Supporting and Celebrating Female Entrepreneurs
Thursday, October 11, 2018
October is National Women’s Small Business Month. It’s an opportune time to recognize and celebrate female entrepreneurs and their impact on our economy.
Amy Bailey is a prime example of a young local woman who has been building her business, A. Bailey Creative, with the help of resources in Yankton.
She designs a range of graphic materials for clients, from printed and digital marketing pieces to logo and branding design. She also provides services like email marketing and website design.
Bailey studied graphic design at Mount Marty College and later worked in its marketing department. While working at the college, she took on additional design work for clients on the side, working nights and weekends.
Eventually, Bailey realized there was enough demand for such services to venture out on her own. Two years ago, she quit her job, got a business license and started freelancing. She credits the South Dakota Small Business Development Center, the local SCORE office and experienced area entrepreneurs for their assistance in developing her business.
Bailey has found Yankton to be a welcoming community and believes it’s just the right size to support small businesses. “There are opportunities for new businesses that don’t exist yet. It’s at that sweet spot in the middle where it’s not too small and it’s not too big to have too much competition,” she says.
This past summer, Bailey was awarded an Onward Yankton Entrepreneurship Fellowship, along with six other young entrepreneurs. The fellowship included a stipend and mentoring by area professionals. She notes that the experience helped her network with others, build relationships and learn about business resources.
Bailey also works part-time for the Yankton Area Chamber of Commerce and Convention and Visitors Bureau as their digital media specialist. While she loves taking on projects herself and working one-on-one with A. Bailey Creative clients, she also enjoys being part of the fast-moving, challenging and dynamic Chamber/CVB team. She feels blessed to get the best of both worlds.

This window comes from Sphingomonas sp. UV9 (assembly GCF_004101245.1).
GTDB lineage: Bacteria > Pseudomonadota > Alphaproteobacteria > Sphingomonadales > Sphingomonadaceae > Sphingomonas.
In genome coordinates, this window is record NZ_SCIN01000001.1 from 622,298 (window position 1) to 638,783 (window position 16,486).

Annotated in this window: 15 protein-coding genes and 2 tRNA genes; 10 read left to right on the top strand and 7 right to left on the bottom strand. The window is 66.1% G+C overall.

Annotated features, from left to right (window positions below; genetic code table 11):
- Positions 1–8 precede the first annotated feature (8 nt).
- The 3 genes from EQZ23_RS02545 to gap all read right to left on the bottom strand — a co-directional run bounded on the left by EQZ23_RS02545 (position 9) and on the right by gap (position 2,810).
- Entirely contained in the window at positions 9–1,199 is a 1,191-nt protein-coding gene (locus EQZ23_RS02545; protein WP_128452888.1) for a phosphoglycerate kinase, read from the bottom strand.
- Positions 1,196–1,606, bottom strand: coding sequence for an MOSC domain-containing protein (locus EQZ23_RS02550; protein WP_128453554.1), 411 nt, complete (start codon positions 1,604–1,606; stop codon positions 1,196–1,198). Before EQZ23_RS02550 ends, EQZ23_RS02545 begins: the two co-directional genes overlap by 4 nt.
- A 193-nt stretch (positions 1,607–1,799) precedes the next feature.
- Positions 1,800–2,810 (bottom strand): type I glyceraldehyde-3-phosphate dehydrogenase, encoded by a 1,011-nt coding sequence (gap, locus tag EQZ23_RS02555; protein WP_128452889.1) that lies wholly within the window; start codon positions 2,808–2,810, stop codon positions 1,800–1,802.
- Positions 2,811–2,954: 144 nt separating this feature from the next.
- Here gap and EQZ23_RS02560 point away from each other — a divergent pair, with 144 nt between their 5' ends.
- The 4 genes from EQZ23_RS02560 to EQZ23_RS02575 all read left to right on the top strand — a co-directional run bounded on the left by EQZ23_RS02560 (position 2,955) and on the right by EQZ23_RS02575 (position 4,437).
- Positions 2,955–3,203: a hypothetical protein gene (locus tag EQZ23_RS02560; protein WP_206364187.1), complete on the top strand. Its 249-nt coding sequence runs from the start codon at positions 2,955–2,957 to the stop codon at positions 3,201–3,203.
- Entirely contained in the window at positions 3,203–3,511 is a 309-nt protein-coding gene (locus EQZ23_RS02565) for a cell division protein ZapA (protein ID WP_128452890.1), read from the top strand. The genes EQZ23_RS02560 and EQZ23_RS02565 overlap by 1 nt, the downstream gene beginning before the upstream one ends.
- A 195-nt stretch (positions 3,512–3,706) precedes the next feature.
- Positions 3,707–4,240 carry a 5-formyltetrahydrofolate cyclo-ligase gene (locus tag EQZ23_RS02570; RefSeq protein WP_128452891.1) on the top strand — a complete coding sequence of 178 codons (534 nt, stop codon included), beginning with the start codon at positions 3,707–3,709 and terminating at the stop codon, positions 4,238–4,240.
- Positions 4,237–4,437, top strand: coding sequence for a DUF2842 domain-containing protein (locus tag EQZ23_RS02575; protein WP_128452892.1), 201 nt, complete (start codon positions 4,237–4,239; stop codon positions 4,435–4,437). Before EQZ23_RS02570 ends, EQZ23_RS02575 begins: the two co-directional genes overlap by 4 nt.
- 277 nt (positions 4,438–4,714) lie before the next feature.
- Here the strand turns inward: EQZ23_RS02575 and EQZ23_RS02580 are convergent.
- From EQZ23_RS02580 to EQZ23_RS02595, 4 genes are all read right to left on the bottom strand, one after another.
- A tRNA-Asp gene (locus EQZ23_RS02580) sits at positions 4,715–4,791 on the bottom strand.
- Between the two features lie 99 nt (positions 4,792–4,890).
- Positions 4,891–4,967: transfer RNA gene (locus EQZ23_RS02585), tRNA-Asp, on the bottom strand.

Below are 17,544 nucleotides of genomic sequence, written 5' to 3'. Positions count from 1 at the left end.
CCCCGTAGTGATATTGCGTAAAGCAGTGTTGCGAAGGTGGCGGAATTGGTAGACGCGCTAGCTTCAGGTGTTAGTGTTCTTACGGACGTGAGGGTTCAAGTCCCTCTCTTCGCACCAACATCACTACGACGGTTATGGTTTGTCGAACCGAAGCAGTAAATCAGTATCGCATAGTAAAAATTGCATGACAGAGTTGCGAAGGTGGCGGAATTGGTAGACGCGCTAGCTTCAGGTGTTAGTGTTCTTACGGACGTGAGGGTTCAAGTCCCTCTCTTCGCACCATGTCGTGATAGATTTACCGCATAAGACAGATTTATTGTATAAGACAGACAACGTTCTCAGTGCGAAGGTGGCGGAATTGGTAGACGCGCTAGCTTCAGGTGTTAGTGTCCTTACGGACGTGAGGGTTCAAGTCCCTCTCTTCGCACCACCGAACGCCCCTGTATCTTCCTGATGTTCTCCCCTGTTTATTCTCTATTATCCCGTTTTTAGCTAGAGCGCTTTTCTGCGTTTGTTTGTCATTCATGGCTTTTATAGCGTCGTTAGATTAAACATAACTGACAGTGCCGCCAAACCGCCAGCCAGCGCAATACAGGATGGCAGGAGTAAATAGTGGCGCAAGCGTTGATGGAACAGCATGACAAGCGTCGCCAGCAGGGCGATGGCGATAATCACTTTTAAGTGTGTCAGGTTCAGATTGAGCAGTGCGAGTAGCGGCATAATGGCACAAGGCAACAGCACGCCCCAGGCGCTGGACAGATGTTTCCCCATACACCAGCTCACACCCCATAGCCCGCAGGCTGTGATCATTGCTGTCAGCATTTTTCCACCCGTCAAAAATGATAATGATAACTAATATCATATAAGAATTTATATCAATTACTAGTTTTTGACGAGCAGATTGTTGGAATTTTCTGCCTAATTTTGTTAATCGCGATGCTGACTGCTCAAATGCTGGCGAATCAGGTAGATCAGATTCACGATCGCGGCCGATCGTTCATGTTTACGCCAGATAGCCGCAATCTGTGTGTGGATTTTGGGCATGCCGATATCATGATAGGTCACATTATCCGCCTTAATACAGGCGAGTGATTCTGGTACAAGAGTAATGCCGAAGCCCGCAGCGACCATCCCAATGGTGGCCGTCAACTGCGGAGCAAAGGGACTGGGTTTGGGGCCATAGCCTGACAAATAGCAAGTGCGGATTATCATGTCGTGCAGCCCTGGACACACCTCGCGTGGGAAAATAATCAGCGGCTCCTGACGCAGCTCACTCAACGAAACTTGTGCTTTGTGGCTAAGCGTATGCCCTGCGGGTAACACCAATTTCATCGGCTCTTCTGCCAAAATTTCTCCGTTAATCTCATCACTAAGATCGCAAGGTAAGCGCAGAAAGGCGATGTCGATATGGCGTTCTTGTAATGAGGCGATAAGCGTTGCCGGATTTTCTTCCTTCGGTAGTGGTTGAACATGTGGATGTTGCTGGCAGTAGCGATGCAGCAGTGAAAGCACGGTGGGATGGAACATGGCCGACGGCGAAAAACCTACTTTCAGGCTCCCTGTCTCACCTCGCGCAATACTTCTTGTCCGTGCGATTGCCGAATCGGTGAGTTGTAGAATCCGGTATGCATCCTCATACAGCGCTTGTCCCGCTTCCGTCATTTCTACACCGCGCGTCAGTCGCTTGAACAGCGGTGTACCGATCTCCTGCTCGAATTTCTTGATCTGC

Bailey and her husband are avid volunteers, intent on giving back to the community when they are able. She has devoted energy to community organizations such as Keep Yankton Beautiful, the Yankton Morning Optimist Club and the entrepreneurial-minded efforts of 1 Million Cups – Yankton.
A collaborative space for co-working
Bailey has also been instrumental to the evolution of Yankton’s co-working space. She initially used the space to build her business. “It was helpful to have the Sandbox to work out of,” she says. “It gave me the opportunity to get out of the house, meet new people, collaborate and broaden my network.”
When the Sandbox was in the process of closing, Bailey and her friend Ashley Wagner got together to brainstorm about how to reimagine the space and make it sustainable. Together with Onward Yankton, a nonprofit that encourages entrepreneurship and owns the building, they refined the co-working concept and are serving as volunteer managers of the newly rebranded and renovated space, called “The Mo.”
The space has been upgraded to make it more user-friendly. Two private offices are available for rent to help generate income for The Mo. Members needing quiet space and privacy can access two smaller rooms for phone calls or webinars. A bathroom was updated to be ADA compliant.
Additional improvements will be made as more memberships come in and funds are available, according to Bailey, including further partitioning the space and adding sound proofing. The Mo is currently being used a few regulars. Some own their own businesses and some telecommute for work with larger companies.
The space is designed for anyone who needs a separate work environment and especially for entrepreneurs looking for resources and a supportive atmosphere. Bailey notes that it’s a work in progress and anticipates adding programming and resources in the future. “We’re open to adjusting and morphing to meet members’ needs,” she says.
Growth is dependent on memberships and community support. Member fees are used to pay utilities and make needed improvements. The Mo is also looking for community partners who want to support its mission with donations and sponsorships.
Bailey points out that having a space like The Mo is valuable for the community because it can be a draw for new residents and a selling point for larger employers. “A space like this can help attract young families to town and keep them here,” she says.